During my final semester of college (and despite the beckoning call of homework from the back of my mind) I ventured to Bend, Oregon to do some bouldering. The weather finally looked good and I couldn't miss the opportunity to do something I love in the oh-so-rare sunny spring weather. I packed up my gear, stopped at the grocery store, and made the short and enjoyable drive to the East side of the Cascade Mountains. I was enthralled by the climatic transformation within such a short amount of time and distance; from a rainy Salem, to the cold, snowy mountains, and then down the Cascades to cloud cover with sunshine in the distance. I was reminded of an adventure likened to those seen in the Lord of the Rings and thankful to be finally free from the burden of academia, at least for a few hours...
There are multiple dimensions to rock climbing that capture my continued attention of the sport: physical, social, and psychological. Physical, which is fairly self-explanatory; social, because it helps to have people cheering me on and encouraging me; and psychological, because I am continually forced to overcome the fear of falling in such a way that would require a hospital visit. Upon arrival to my first destination, I met some kids who couldn't have been any older than fourteen. They both out-climbed me. This was certainly a humbling experience. The next spot I went to was almost entirely void of rock climbers. After overcoming my fear of slipping on a foothold, hitting my face on a rock—all the while pulling myself over its edge—I finished a challenging climb, climbed back down, and sat on my crash pad to overlook the Deschutes River as it flowed through the fir and pine trees. In my experience, there is always peace on the other side of fear. I was glad I didn't give into my fear of seriously hurting myself. I wandered the rocks a bit more before calling it a day and heading back home. The call of the midterm I had to do for my Environmental Ethics course had gotten the best of me.
Upon return to Salem, I quickly and reluctantly mustered up the energy to get started on my Environmental Ethics midterm of which I couldn't shake the stress. I looked at the assignment. It was due the following Wednesday. "I could have stayed overnight!", I exclaimed to my roommate. I was tempted to pack up my camping gear and drive back out to Bend, but instead I thought, "Oh well, I'll just go to the Rock Boxx tomorrow." Even though I wouldn't be under the hypnosis of the stars at the climbing gym, I knew I'd be surrounded by people who share the same love, passion, and appreciation for the outdoors.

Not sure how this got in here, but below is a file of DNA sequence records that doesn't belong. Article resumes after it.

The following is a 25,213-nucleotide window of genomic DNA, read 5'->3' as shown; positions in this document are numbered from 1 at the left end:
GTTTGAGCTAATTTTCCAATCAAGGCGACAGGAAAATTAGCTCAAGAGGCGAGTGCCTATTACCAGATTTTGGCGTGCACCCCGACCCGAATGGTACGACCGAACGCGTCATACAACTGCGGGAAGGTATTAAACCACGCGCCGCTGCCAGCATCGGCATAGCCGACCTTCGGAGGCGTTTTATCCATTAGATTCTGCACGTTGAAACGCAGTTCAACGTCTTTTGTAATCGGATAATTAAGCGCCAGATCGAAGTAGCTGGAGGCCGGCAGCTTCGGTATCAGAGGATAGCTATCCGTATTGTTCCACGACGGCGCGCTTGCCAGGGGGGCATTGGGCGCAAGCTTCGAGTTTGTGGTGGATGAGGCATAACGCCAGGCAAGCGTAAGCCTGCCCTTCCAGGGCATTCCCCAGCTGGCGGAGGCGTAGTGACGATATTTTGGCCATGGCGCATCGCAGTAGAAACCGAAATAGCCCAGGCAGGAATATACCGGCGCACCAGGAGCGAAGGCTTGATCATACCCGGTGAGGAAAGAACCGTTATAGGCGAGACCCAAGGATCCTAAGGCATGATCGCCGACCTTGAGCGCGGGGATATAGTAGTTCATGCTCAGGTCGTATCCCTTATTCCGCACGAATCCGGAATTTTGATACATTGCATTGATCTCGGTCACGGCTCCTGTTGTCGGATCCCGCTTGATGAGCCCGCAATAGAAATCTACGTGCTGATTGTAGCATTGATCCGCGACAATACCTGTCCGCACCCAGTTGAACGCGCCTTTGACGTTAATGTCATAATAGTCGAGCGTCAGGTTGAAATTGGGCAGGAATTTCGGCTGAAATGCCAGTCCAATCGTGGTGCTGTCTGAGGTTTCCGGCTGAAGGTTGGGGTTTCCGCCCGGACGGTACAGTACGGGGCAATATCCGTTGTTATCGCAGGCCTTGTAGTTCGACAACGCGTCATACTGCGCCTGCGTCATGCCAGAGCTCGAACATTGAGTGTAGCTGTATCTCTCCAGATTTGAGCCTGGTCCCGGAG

Getting outside does not mean procrastination. My bouldering trip to Bend left me feeling empowered and joyful. Everything seemed brighter and happier. I felt that there was no barrier between me and the outside world, which is hard to escape when working vigorously between the confines of four walls of a library. I felt transparent. I felt free. This is what getting outside does for me. It brings me closer to that pure, light-hearted feeling that seems almost as fleeting as the sunshine in Oregon. At the Rock Boxx that night, I was happy to see familiar faces. I climbed incredibly well, in large part because I felt the positive energy and encouragement from my fellow climbers and because I had spent the day prior outside. Getting outside and engaging with a like-minded community never ceases to inspire awe and wonder in me.
About the author: Cameron Cesa
Cameron Cesa is currently a senior at Willamette University, studying Environmental Science (Social Science Emphasis). Cameron grew up in Los Angeles, where his mother teaches Psychology and Cognitive Neuroscience at USC. He has an Australian passport thanks to his father, who is an Australian citizen currently living in Melbourne. Cameron plans on spending a significant part of his life in Australia as well! Also, thanks to his parents, Cameron was repeatedly exposed to awe-inspiring nature experiences as a child, in places such as Joshua Tree National Park and Sequoia National Park. He's always loved to fish for trout, whether with a fly or a spinner, and has always felt most himself when basking in the sun next to a mellow mountain stream. Cameron has found a new passion in bouldering and rock climbing because he is consistently challenged and forced to think outside of what he perceives to be the realm of possibility when "on the rock". The most memorable outdoor experiences Cameron has had have been weekend fishing trips to the High Sierras in California with his father, and the camaraderie and connections formed within the climbing community in popular rock-climbing areas. Cameron is completing his academic year internship with the Straub Environmental Center.